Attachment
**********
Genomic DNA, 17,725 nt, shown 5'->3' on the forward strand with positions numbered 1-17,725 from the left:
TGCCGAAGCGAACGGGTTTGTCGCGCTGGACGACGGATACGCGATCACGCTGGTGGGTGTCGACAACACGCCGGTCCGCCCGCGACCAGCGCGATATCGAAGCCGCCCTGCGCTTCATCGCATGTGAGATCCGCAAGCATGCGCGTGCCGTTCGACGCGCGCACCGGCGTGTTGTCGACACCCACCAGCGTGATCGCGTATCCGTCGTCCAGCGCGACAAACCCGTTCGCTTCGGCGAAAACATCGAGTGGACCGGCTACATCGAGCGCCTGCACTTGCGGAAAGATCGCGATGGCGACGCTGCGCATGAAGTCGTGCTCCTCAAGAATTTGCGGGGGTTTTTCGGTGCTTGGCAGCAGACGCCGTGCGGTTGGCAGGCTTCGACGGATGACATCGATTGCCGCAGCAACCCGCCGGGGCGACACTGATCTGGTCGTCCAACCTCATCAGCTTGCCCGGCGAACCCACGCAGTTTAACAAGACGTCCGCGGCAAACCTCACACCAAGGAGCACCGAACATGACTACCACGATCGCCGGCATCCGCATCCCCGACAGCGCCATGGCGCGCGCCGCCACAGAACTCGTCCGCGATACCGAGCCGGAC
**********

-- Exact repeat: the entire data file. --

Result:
Genomic DNA, 17,725 nt, shown 5'->3' on the forward strand with positions numbered 1-17,725 from the left:
TGCCGAAGCGAACGGGTTTGTCGCGCTGGACGACGGATACGCGATCACGCTGGTGGGTGTCGACAACACGCCGGTCCGCCCGCGACCAGCGCGATATCGAAGCCGCCCTGCGCTTCATCGCATGTGAGATCCGCAAGCATGCGCGTGCCGTTCGACGCGCGCACCGGCGTGTTGTCGACACCCACCAGCGTGATCGCGTATCCGTCGTCCAGCGCGACAAACCCGTTCGCTTCGGCGAAAACATCGAGTGGACCGGCTACATCGAGCGCCTGCACTTGCGGAAAGATCGCGATGGCGACGCTGCGCATGAAGTCGTGCTCCTCAAGAATTTGCGGGGGTTTTTCGGTGCTTGGCAGCAGACGCCGTGCGGTTGGCAGGCTTCGACGGATGACATCGATTGCCGCAGCAACCCGCCGGGGCGACACTGATCTGGTCGTCCAACCTCATCAGCTTGCCCGGCGAACCCACGCAGTTTAACAAGACGTCCGCGGCAAACCTCACACCAAGGAGCACCGAACATGACTACCACGATCGCCGGCATCCGCATCCCCGACAGCGCCATGGCGCGCGCCGCCACAGAACTCGTCCGCGATACCGAGCCGGAC